MARIAN COVID-19 UPDATE Learn More

As St. Patrick’s Day approached, Leslie Schwietz ‘99, M.D., worried. She worried about her friends and family in Omaha and the silent threat that was surely sneaking through her hometown. After nearly a month of fighting corona virus on the front line in Seattle, Leslie issued a warning to friends and family via Facebook. It would be shared over 5,000 times, hitting the Marian alumnae page March 17.

Her message was simple: stay home to save lives. It will not be doctors who save lives, it will be the efforts of ordinary citizens. To read Leslie’s post visit bit.ly/LeslieFBpost.

Leslie didn’t expect her post to go as far as it did. “I guess it was a message people needed to hear. To think about corona virus taking over my hometown, compelled me to write the post. It scared me that I don’t know how to protect my family and there are no good treatments,“ said Leslie.

According to Leslie, COVID-19 was the perfect, sneaky virus. The threat of the virus seemed distant and the response to it was slow. Without wide-spread testing, case counts weren’t accurate. Furthermore, the medical community was learning about the virus at the same time as the general public. With so much confusing information about the virus, it was hard for people to understand the risk.

In February, Leslie, an ER doctor at Swedish Hospital in downtown Seattle, began seeing weird symptoms that presented like influenza. Initially, permission was required to test for COVID-19, and the criteria were strict. You had to have come from Wuhan to be tested. “But the virus was here, and we were missing it and sending people home. Then we had our first case that was not travel related, and we knew it was spreading in the community,” said Leslie.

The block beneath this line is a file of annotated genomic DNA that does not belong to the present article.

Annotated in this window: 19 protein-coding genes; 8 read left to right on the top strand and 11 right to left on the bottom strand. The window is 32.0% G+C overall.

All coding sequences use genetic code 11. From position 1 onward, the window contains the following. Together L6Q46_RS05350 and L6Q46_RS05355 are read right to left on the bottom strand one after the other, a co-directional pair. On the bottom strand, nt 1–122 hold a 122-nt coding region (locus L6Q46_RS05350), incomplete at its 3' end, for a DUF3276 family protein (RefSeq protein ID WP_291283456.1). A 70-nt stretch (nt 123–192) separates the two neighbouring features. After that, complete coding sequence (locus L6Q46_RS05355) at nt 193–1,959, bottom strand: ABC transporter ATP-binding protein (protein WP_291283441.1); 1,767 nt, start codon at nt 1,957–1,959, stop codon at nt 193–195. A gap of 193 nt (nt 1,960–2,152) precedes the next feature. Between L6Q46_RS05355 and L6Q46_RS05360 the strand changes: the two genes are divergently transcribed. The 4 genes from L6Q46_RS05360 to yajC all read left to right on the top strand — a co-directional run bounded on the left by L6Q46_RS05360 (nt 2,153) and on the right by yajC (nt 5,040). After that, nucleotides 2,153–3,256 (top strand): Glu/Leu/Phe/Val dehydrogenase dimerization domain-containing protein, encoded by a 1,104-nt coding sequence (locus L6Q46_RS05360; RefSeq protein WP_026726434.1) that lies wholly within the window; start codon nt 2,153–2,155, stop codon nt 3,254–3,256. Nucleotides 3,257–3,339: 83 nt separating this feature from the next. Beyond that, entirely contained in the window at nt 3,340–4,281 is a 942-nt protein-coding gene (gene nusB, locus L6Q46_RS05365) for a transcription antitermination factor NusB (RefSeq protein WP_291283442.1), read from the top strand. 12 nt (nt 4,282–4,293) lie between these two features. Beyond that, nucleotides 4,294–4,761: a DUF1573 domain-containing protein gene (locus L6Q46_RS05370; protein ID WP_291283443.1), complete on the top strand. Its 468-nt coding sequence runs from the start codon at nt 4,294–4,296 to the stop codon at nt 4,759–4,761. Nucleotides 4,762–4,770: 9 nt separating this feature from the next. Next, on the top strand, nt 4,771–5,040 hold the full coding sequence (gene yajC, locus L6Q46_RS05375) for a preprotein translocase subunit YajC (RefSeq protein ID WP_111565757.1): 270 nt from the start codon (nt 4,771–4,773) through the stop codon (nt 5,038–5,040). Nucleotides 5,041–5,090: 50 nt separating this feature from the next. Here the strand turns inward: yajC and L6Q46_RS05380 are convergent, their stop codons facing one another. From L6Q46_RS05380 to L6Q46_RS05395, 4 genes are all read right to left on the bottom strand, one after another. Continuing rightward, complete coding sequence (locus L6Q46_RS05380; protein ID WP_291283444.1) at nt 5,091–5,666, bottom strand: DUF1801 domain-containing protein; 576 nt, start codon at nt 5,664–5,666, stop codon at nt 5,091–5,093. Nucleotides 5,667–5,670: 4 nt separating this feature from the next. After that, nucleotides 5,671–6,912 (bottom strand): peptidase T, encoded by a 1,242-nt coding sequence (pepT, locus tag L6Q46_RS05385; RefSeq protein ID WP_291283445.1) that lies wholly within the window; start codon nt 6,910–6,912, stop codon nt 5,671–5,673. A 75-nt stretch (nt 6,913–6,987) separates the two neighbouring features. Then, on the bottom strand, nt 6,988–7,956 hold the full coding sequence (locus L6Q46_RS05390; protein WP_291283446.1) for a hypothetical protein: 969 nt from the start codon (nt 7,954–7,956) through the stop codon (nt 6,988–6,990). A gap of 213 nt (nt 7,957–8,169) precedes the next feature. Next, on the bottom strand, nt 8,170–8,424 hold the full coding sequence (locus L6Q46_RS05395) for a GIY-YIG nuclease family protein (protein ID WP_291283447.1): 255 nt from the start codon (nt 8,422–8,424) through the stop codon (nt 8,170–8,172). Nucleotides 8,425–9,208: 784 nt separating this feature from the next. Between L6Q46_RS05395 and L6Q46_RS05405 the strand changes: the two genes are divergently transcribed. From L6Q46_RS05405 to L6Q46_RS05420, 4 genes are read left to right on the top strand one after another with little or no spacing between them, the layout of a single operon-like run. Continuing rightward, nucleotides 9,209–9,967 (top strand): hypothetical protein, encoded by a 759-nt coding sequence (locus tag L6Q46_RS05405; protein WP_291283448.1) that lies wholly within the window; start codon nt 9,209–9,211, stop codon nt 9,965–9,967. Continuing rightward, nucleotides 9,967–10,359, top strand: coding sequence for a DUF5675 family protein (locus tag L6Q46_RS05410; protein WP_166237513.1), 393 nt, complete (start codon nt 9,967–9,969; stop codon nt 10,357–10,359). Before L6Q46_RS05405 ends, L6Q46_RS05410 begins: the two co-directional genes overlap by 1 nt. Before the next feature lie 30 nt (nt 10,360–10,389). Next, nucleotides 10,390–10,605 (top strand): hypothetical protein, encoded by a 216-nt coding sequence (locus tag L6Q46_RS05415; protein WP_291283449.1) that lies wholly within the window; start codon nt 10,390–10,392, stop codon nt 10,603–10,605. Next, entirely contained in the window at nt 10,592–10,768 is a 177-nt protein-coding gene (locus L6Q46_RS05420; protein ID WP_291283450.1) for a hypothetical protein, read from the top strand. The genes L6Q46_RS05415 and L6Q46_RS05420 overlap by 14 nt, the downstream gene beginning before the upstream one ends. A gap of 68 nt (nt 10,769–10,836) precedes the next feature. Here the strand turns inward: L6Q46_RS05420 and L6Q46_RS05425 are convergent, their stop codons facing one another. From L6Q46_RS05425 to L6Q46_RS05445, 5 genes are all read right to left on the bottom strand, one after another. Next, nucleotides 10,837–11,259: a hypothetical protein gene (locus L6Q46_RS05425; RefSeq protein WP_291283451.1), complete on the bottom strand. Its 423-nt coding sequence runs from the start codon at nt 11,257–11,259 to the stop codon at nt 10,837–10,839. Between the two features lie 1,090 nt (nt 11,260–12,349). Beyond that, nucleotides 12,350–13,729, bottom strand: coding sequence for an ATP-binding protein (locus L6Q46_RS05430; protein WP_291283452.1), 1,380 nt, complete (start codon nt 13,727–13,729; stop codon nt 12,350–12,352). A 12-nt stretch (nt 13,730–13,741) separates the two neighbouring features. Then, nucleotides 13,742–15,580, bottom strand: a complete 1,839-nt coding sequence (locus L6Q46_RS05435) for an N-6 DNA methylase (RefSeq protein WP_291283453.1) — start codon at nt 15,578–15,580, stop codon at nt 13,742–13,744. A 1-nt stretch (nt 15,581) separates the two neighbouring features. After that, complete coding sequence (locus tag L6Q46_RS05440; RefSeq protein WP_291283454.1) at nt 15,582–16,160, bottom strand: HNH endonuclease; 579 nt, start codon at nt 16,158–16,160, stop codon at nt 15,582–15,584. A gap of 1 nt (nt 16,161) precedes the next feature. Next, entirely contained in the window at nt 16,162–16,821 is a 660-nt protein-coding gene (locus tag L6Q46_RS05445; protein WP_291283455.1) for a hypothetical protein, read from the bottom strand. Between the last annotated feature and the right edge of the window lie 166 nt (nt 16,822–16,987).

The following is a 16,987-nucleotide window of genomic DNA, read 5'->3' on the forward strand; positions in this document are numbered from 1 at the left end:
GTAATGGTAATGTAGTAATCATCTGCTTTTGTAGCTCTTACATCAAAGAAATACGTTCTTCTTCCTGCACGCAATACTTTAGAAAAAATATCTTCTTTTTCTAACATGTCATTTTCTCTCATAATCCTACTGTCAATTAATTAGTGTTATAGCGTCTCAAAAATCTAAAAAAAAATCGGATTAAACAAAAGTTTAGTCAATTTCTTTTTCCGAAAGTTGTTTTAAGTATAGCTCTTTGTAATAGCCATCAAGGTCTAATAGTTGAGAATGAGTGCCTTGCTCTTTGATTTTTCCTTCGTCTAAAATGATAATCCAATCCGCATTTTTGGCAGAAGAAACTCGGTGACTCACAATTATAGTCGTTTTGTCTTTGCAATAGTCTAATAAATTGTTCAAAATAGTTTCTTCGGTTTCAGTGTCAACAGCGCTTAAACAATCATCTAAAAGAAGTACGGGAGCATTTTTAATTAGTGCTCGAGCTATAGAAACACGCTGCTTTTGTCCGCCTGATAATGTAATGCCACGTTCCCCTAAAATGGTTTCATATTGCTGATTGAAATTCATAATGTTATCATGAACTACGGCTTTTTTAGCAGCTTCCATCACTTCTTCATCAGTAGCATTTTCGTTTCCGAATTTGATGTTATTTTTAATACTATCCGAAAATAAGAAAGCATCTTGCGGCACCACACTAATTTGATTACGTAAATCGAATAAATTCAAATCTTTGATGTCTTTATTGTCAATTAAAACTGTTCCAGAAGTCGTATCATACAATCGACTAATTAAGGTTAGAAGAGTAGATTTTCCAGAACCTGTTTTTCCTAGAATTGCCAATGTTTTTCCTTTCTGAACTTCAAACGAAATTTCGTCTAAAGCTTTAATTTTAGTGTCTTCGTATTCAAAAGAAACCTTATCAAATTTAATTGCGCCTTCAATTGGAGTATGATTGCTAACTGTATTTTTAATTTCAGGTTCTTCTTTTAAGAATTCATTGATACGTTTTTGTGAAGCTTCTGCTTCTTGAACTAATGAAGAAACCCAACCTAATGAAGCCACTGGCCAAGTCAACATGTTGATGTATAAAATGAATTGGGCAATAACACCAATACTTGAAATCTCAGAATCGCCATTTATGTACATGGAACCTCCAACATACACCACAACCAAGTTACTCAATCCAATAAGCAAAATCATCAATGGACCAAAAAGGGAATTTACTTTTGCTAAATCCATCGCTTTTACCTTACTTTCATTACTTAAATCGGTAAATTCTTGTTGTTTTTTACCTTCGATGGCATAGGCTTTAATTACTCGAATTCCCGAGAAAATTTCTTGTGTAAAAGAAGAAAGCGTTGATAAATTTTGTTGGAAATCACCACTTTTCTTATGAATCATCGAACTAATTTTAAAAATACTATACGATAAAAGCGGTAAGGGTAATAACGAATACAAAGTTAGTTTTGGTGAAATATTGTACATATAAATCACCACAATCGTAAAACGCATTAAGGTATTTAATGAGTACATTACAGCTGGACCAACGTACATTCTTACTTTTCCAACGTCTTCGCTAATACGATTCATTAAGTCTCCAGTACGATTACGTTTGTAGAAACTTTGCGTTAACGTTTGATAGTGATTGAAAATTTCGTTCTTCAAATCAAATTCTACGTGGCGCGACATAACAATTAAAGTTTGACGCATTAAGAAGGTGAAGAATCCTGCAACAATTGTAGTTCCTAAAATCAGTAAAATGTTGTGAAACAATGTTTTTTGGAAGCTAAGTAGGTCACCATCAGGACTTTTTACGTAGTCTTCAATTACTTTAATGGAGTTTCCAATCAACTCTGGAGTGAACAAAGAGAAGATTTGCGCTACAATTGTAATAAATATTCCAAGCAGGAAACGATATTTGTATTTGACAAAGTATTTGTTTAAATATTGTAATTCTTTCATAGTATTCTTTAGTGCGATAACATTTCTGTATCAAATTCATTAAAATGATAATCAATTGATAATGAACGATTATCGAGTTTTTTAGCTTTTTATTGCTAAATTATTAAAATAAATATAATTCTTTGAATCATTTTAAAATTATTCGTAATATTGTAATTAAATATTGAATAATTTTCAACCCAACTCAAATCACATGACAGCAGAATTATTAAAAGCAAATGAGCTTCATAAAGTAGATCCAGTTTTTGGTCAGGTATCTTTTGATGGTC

By the time you learn about the virus in your community, it’s too far gone. Leslie’s hope was to spread the word back home to get serious about the virus early, so it might not be as bad.

For the time being, Leslie continues to isolate because she is re-exposed every time she goes to work. “We’ve done so much and it’s been a massive sacrifice,” said Leslie. “I hope no one doubts the value of that.”

Leslie moved to Seattle after graduating from medical school and completing her residency at UNMC. She credits her years in the Jesuit Volunteer Corps (JVC) with drawing her to the Pacific Northwest and into medicine. A 2003 Creighton undergrad who majored in biology and environmental science, Leslie worked with the JVC in Portland providing medical outreach to migrant farmer communities. ”The JVC service changed my idea of what medicine could be…It motivated and drew me to the ER, which is available to people whatever their concerns are or their background,” said Leslie.

As she pondered the idea of going back to medical school, Lelsie thought, ”I can do that. I never thought ‘I can’t.’” She credits the foundation she received at Marian. “Marian taught me that there are no limits to what women can do in life…There was an emphasis on going out there and continuing to be servants. Do good things in this world and make good happen.”